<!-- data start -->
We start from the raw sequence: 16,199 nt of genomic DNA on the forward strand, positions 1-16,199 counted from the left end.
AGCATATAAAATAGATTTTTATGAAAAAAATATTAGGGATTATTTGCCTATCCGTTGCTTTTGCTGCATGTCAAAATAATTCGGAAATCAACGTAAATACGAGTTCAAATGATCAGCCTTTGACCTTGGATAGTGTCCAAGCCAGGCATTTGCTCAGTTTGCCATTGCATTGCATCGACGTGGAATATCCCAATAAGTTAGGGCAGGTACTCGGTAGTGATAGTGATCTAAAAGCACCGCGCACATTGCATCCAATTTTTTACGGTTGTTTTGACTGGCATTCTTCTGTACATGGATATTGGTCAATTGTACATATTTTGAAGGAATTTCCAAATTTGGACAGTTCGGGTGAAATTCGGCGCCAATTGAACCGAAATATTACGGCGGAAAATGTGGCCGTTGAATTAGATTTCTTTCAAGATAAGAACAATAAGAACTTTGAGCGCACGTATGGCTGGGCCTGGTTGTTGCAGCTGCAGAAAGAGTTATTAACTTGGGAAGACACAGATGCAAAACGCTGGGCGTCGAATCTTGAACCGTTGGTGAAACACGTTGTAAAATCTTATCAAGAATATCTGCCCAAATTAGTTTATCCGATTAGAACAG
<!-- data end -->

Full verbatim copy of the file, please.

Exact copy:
We start from the raw sequence: 16,199 nt of genomic DNA on the forward strand, positions 1-16,199 counted from the left end.
AGCATATAAAATAGATTTTTATGAAAAAAATATTAGGGATTATTTGCCTATCCGTTGCTTTTGCTGCATGTCAAAATAATTCGGAAATCAACGTAAATACGAGTTCAAATGATCAGCCTTTGACCTTGGATAGTGTCCAAGCCAGGCATTTGCTCAGTTTGCCATTGCATTGCATCGACGTGGAATATCCCAATAAGTTAGGGCAGGTACTCGGTAGTGATAGTGATCTAAAAGCACCGCGCACATTGCATCCAATTTTTTACGGTTGTTTTGACTGGCATTCTTCTGTACATGGATATTGGTCAATTGTACATATTTTGAAGGAATTTCCAAATTTGGACAGTTCGGGTGAAATTCGGCGCCAATTGAACCGAAATATTACGGCGGAAAATGTGGCCGTTGAATTAGATTTCTTTCAAGATAAGAACAATAAGAACTTTGAGCGCACGTATGGCTGGGCCTGGTTGTTGCAGCTGCAGAAAGAGTTATTAACTTGGGAAGACACAGATGCAAAACGCTGGGCGTCGAATCTTGAACCGTTGGTGAAACACGTTGTAAAATCTTATCAAGAATATCTGCCCAAATTAGTTTATCCGATTAGAACAG